BAE Systems has reported a rise in profits in 2010 but sales growth was poor following a decline in government spending in the wake of the strategic defence spending review.
The company reported pre-tax profits of £1.4bn 2010, up from £266m in 2009. But ignoring exceptional items, underlying profits were up only 0.8%, while sales rose 1.8% to £22.4bn.
The minimal growth was due to tighter government spending in the UK and US, which caused sales at BAE’s land and armaments unit to fall 6%.
The UK firm said that it did not expect sales at the division, which produces armoured combat vehicles and artillery among others, to rebound this year.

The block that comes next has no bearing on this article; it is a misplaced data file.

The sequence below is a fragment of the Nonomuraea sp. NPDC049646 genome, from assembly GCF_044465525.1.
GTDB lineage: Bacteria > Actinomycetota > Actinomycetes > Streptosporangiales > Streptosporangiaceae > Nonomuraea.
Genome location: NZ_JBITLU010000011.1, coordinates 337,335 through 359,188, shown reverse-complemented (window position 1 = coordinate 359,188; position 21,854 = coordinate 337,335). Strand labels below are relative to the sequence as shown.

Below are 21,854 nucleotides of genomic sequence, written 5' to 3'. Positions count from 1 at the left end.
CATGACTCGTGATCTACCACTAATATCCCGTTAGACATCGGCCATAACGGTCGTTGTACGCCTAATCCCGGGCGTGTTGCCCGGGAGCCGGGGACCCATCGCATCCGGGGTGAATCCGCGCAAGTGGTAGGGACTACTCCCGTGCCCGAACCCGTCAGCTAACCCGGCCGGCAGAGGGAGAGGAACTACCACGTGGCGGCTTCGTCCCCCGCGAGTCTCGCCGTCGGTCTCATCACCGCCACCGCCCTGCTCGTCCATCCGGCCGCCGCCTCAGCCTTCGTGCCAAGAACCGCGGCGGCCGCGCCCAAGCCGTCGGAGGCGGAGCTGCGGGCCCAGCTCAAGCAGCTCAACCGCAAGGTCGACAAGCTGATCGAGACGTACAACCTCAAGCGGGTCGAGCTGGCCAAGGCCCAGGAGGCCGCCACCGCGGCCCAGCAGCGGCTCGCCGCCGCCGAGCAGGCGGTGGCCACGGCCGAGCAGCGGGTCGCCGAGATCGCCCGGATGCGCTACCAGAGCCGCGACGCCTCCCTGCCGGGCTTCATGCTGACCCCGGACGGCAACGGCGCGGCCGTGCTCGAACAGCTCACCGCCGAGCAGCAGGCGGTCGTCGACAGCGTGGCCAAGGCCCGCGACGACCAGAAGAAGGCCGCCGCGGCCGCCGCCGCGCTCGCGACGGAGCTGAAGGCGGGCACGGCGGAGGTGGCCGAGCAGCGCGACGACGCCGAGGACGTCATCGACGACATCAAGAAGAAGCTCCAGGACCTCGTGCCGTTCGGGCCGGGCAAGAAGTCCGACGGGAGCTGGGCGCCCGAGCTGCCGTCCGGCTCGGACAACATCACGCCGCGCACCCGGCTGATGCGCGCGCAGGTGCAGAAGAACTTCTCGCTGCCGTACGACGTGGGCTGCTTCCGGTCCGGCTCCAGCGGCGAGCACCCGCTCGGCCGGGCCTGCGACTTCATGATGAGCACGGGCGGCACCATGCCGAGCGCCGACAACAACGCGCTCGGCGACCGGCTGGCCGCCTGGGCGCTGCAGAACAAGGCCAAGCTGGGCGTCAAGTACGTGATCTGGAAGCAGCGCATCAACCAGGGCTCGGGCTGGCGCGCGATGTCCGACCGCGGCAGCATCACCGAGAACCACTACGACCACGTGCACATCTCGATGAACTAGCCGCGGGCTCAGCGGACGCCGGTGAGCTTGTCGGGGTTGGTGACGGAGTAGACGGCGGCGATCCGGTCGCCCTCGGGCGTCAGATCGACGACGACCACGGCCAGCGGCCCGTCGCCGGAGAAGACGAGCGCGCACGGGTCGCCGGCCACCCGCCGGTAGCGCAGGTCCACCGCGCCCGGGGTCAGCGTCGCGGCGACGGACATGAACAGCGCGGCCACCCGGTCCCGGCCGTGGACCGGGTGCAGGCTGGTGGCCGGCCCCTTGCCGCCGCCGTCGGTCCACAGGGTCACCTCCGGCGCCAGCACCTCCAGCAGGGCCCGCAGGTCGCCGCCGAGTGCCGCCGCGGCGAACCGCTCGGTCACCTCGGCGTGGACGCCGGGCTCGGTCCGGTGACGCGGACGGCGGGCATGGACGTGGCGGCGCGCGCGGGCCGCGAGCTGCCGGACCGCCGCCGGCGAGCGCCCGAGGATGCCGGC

“It is expected that pressures on defence budgets, particularly in the US and UK, will continue,” said the company in its preliminary results.
“Recent statements by the US Secretary of Defense indicated that the 2011 US defence budget is likely to include anticipated cost efficiencies, programme reductions and potential cancellations.”
The division has yet to recover from a 54% collapse in sales the year before. The order book at the unit fell by a quarter.
Markets took the news badly, with BAE’s share price falling 3.4% in early trading on the London Stock Exchange after the announcement on Thursday.
BAE is seeking to cut its costs, with the announcement late last year of plans to shed 1,400 jobs in the UK.